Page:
From the 65-years old pensioner who donates to two NGOs to the student who donates a percentage of her scholarship or the single mother who wants to help other children, we gathered volumes of stories. They are stories that were not likely to surface, and feelings that were deeply buried. But I have seen people whose faces brighten after they sign the donation agreement and become heroes in this incredible story and, at the same time, my accomplices in this fairytale with many trials and obstacles.


Their stories stayed with me because they made such a strong impression. Each word has touched my soul, as each handshake confirmed that what I do is right. I took their stories and turned them into fairy tales that the children benefiting from these donations live every day. With each funny, sad, or serious story, with each strange proposal, with each word uttered at the right moment I rose above and let myself be carried away to a highpoint where I realized I wasn’t merely signing a contract, but rather gathering living stories.
Youth Bank coordinator, former facer

This is where Romanian-American Foundation (RAF) came into the picture. Their intervention made the difference between having a beautiful, but unused, platform and having tens of thousands of Romanian donors using it to support organizations throughout the country.


The preliminary talks with RAF were also a big challenge for us.


We were on top of the banking vocabulary, we knew the mechanics of account debiting, technics for fundraising training, but signing a funding agreement was subject to presenting a solid business plan. We were still daydreaming of having thousands of donors in the first year. 8,000 of them, to be exact. Roxana and Romeo, more experienced and more realistic, challenged us to think pragmatically, but we had a hard time giving up the unrealistic projections. The beauty of working with RAF lays in the constant cooperation, in the fact that they don’t perceive you as a helpless grantee, but as a partner who works with them to change the world together. Those preliminary discussions were the most uncomfortable, yet the most productive ones I’ve had.


We then got to the point where the grant was subject to RAF’s Board of trustees’ approval, an exam Dana and Cătălin had to take. They went very well prepared, and convinced the board members that we would do the great things we set out to accomplish. We now had funding for two years and the task to reach 10,000 donors by direct debit.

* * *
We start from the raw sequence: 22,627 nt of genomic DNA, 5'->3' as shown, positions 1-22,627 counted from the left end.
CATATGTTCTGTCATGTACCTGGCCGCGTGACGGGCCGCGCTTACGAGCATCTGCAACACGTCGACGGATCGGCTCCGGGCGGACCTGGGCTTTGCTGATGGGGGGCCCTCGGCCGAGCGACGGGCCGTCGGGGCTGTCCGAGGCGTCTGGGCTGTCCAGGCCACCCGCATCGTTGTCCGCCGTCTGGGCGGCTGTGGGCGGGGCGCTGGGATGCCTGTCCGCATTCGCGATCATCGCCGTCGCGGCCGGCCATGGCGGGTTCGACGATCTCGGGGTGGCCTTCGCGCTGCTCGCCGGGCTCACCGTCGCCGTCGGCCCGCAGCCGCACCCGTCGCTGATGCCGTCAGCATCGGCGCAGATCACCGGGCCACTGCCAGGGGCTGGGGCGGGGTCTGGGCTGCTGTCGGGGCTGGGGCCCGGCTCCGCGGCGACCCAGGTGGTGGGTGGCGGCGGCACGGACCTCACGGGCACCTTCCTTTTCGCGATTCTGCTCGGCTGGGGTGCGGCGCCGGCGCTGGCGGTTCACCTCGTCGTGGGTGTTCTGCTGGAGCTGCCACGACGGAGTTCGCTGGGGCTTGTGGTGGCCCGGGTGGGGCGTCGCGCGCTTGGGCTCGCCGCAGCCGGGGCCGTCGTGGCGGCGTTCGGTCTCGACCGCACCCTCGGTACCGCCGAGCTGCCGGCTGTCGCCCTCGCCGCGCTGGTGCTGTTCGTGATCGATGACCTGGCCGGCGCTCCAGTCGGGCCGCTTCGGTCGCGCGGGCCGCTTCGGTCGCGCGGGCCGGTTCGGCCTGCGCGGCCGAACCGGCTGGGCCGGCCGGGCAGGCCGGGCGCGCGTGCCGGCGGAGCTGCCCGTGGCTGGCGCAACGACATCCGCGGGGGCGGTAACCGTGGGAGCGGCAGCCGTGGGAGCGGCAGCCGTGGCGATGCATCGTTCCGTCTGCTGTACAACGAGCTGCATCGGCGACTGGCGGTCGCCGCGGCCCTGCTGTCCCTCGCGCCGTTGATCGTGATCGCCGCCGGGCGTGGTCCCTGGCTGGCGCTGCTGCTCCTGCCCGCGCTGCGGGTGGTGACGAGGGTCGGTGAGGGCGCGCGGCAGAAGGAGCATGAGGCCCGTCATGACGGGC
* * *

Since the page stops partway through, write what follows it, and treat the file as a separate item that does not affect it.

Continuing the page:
It actually took us three years and greater efforts than we had ever envisaged for reaching the 10,000 donors. Big organizations, with big budgets, needed time for planning and to get the approvals from their respective international parent-organizations. Small entities lacked the financial and human resources to start a program that requires a big initial investment and reaches break-even after 12 months, provided all goes as planned. We tried to support five of these organizations with grants that allowed them to continue the investment. But their real challenge was to find the right staff for the fundraising and direct debit fundraising coordinator positions. This is a constant challenge in recruiting donors all over the world.


December 2015. 17 months later than we had estimated, the RAF funding came to an end. That’s 12,000 monthly direct debit donors and almost half a million donated dollars later. An additional 22,000 donors contribute 2 euro per month via text messages (SMS). A result we had not foreseen, which sprung from our constant desire to innovate and from our long-time partnership with the mobile phone operators.


The RAF funding was the beginning of a beautiful story about people getting involved in causes they believe in. Since January 2016, the number of donors and the donated amounts have increased rapidly, and our aim (we’re being realistic) is to reach 20,000 direct debit donors by the end of the year.